By Tundi Agardy, Contributing Editor, MEAM. Email: email@example.com
It is hard to know where to look next – they are everywhere. Gazing down on a mosaic of sleeping reef sharks silhouetted against the white sand, you barely notice the dim but bulky form of a tiger shark slowly cruising past your right side. Then the big school of scalloped hammerheads coming at you from the left takes your breath away – what little breath you had, that is, after seeing the endemic marbled rays, the banded mantas, and even a majestic giant manta ray, all sweeping their great wings slowly past you just minutes before.
The ubiquitous predators cruising the waters of Cocos Island, 550 km off the coast of Costa Rica and smack dab in the middle of the Eastern Tropical Pacific invoke a sense, not of fear, but of wonder. How can so much biomass be packed into the top trophic layers? It brings to mind something that Chuck Birkeland, the beloved grandfather of coral reef biology, noted when we were together in Palmyra Atoll – the ‘original condition’ of coral reefs was really more like an inverted pyramid than the classic upright pyramid food web shape we all had been taught was correct. So many big sharks, groupers, tunas, and other top predators – it makes one wonder how they can sustain themselves…
But sustain themselves they do. The oceanic islands of this ecoregion – including Ecuador’s Galápagos Archipelago to the south, Cocos in Costa Rica, Colombia’s Malpelo and Gorgona, Coiba in Panama, and France’s Clipperton to the north – are all rich in marine life. But despite protected area status around most of these offshore islands, some are barely protected at all, and all this teeming life may be at risk.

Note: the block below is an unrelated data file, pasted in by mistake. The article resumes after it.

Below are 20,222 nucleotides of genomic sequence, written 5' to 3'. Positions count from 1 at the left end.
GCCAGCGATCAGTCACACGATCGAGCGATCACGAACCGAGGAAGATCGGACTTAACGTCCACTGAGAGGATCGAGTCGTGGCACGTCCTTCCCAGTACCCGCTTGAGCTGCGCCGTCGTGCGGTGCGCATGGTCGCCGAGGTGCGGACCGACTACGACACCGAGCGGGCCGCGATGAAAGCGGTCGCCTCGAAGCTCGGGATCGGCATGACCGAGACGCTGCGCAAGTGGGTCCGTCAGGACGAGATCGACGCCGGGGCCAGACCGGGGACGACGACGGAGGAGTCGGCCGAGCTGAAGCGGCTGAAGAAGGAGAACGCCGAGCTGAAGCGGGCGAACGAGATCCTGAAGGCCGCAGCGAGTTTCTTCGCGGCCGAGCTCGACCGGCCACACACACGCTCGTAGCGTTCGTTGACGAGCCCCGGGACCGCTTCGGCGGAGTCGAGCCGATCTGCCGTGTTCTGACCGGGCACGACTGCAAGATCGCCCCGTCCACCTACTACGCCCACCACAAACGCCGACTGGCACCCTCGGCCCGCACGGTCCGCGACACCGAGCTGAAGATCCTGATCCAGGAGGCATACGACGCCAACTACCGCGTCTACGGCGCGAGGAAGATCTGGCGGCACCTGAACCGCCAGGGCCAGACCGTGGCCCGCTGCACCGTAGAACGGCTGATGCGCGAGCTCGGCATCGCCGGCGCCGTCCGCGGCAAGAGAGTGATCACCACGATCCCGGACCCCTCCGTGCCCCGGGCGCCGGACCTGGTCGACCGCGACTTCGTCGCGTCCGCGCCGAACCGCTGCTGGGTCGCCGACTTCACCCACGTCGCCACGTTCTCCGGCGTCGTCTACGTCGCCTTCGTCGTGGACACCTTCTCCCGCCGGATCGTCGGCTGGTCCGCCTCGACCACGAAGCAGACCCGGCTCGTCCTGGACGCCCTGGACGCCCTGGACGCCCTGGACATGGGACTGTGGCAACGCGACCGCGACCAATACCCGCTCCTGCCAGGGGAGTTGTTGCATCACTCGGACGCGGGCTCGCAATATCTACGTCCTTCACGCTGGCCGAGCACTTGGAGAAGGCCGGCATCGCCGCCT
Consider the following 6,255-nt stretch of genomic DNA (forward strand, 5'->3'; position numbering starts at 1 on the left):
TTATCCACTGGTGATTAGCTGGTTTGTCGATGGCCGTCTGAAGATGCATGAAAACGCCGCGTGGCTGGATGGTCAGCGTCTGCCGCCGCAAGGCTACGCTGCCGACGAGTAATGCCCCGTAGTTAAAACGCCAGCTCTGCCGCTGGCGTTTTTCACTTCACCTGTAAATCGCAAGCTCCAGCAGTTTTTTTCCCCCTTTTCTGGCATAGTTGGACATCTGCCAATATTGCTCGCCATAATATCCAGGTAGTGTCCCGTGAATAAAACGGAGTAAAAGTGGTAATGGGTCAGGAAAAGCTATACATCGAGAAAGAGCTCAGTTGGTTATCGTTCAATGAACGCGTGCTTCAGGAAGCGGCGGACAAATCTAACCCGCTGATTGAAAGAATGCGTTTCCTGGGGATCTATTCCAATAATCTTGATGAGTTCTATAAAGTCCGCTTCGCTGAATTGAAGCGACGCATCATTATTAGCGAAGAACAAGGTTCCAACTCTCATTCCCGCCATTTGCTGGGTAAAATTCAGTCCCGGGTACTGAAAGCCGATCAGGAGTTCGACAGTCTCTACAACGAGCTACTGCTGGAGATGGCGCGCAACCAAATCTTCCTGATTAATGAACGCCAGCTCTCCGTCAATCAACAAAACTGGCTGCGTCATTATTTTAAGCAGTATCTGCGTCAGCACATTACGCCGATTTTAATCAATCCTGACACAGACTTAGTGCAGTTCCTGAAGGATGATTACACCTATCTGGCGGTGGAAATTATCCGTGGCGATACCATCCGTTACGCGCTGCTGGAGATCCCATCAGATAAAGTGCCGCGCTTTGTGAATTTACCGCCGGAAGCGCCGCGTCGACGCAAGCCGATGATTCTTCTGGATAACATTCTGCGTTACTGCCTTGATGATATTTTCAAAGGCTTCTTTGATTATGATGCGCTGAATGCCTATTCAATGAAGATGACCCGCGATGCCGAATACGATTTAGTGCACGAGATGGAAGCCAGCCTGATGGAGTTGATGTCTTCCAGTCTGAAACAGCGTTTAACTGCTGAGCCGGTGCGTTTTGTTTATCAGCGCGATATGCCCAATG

Trouble in paradise
Cocos Island park rangers patrol as best they can; the five of them with their one boat spread their meager surveillance effort across 9000 square kilometers of wide open sea. Cocos is a well-known cornucopia of marine life, deserving of its status as a World Heritage Area and the Eastern Tropical Pacific’s second largest MPA. But illegal longline fishing is so pervasive that the park staff have had to build warehouses on the island to store the confiscated line and buoys. A hanging bridge crossing one of Cocos’ major rivers is constructed solely of the very same confiscated materials.
The government admits that it is only catching a small proportion of illegal fishers – although successful interdiction rates are expected to rise now that a new radar system has been installed (made possible through the support of Costa Rica por Siempre, one of the conservation funds described below). Moreover, without adequate reforms, even legal fishing is undermining the ecological health of these ecosystems. Costa Rica allows the use of wire leaders in tuna longline, which results in a high retention rate of sharks. Fishers claim this is bycatch, but it actually fuels the very lucrative shark fin trade. And in a shocking development last week, the Minister of Environment of Costa Rica signed a decree that allows INCOPESCA – Costa Rica’s widely criticized fisheries institution – to be the sole institution regulating shark fisheries and shark fin trade.